Going the distance: CCU runners train for the Myrtle Beach Marathonby Mona Prufer
Marathon fever is running high at Coastal Carolina University.
Just ask AraLeigh Beam, Wanda Lewis, Sarah Briggs, Bruce Gregory, Joe Mazurkiewicz, Debbie Conner, Gwen Fowler, Mary Kate Powell, Kris McIntyre, Rein Mungo, Christine Rockey, Nils Rauhut or Brittney Harris. These are some of the CCU faculty and staff in training for the Myrtle Beach Marathon on Saturday, Feb. 13 at 6:30 a.m.
Also, as a service to the runners’ community, the Coastal Carolina menβs track and soccer teams are working the 20-mile water stop.
Some CCU faculty and staff are running the half marathon, some are running the full race; some are running for the first time, while others are veterans. Nearly all are excitedly counting down the minutes until the big race, pacing their training and planning their carbs for the dinner before the race (pizza and pasta are favorites). Pancakes and beer (not necessarily together) seem to be post-race favorites.
Joe Mazurkiewicz, associate athletic director, has run in every single Myrtle Beach Marathon β 13 of them counting this one β since the event started in 1997. He has run a total of 21 marathons and tries to average four a year, including the Boston Marathon on April 19.
Mazurkiewicz, who has worked at CCU since 1986, runs for the exercise and because he enjoys it. “You run in everything, the pouring rain, the heat, whatever,” he says. “Once you get out there and get going, it’s alright.”
Following the marathon, he usually goes out with friends. “Beer may be involved,” he says, “I’m a cheap date that night.” His goal this time is three hours and “anything in the 30s” minutes.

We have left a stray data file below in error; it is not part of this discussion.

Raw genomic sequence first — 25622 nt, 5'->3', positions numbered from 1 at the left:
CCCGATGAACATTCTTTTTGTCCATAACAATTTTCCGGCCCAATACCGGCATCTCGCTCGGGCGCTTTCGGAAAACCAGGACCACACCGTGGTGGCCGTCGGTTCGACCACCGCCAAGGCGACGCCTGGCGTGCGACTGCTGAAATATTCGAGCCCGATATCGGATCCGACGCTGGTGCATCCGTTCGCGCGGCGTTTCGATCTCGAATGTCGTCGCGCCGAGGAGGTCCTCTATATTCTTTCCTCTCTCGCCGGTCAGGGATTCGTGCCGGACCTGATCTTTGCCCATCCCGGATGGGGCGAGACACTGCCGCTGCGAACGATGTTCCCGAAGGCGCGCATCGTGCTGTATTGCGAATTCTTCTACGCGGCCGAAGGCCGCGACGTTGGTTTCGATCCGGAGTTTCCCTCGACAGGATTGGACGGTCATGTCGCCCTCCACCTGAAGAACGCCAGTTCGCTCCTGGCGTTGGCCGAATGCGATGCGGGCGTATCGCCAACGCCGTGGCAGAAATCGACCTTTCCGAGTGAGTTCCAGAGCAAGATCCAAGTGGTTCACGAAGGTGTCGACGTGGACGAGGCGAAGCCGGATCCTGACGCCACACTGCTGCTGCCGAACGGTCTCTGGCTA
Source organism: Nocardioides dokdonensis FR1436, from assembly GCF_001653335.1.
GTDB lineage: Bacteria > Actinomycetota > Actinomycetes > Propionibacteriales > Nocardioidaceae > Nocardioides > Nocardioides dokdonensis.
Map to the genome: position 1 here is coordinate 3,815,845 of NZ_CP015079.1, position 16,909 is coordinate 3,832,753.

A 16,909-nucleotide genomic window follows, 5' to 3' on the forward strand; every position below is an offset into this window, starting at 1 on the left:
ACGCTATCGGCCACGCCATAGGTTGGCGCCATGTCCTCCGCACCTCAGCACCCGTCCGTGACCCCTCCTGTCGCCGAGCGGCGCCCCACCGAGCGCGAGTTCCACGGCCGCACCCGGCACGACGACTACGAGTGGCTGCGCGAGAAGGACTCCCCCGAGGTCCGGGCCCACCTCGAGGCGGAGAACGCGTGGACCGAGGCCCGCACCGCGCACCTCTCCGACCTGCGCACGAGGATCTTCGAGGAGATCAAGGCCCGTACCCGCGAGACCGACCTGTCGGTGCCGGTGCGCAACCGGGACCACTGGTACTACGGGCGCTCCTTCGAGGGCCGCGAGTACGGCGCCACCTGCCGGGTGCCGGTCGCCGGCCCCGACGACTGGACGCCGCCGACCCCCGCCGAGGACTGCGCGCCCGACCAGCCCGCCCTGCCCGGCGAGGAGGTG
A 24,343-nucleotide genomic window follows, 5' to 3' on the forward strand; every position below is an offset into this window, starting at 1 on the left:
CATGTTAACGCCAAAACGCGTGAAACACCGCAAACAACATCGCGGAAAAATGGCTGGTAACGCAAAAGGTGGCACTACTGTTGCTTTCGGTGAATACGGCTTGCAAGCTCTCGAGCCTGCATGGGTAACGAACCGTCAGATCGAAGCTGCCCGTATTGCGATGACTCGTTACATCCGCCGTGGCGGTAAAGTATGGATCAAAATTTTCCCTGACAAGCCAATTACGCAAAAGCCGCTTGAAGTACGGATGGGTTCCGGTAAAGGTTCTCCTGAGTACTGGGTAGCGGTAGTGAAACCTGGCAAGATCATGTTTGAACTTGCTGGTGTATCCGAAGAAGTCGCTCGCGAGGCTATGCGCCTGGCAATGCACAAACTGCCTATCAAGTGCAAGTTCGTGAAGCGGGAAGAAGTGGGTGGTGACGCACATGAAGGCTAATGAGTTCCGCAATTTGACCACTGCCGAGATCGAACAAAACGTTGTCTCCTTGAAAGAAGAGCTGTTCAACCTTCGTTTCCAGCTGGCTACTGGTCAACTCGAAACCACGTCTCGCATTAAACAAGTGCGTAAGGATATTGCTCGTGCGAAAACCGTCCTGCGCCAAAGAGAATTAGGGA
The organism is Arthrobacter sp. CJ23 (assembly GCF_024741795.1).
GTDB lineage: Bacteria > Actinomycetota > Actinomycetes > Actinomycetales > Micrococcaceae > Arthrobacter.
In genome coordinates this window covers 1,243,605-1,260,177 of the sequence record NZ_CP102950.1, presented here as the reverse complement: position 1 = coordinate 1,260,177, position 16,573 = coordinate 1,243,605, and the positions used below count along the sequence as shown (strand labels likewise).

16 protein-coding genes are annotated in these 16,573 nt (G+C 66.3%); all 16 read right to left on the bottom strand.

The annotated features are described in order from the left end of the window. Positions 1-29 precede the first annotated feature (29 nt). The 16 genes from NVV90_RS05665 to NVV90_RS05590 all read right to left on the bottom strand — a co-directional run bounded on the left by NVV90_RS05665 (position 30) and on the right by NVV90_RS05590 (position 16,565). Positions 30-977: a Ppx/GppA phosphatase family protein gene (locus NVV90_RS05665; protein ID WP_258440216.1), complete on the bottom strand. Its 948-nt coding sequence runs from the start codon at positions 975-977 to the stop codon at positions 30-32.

Bruce Gregory, who is Joe’s training buddy, is running his 19th marathon, six of them in Myrtle Beach. His training program begins in August with a 14-week program of running six days a week. “I will get four runs of 20-plus miles, with the longest being 24 miles,” says Gregory, who is senior associate athletic director for internal operations. “I will max out at a high mileage week of 75 miles. This leads up to my fall marathon. I will then do a modified training schedule that fits the time between my next marathons.” Gregory also runs four marathons a year, culminating with the Boston Marathon.
Christine Rockey is the veteran of marathon runners β she has run a total of 31 marathons, five of them the Myrtle Beach Marathon, which she won in 2004 (the women’s division), her first time participating in that race. (She only ran the half marathon in 2008 because her daughter was born on Jan. 8 of that year!)
A teaching associate in the School of Health, Kinesiology and Sport Studies, Rockey tries to stay in “marathon shape” year round; during peak training, she runs about 80 miles during a week. This year, she is shooting for 3:15 due to a pre-Christmas injury. Last year she ran 2:58 and came in second. “I have to be patient that this is a tempo run, prepping me for my next marathon β probably on March 21 in Wrightsville Beach,” she says.
The mother of three small children, Rockey runs for the health benefits, the endorphin rush and “to be the best parent I can be.”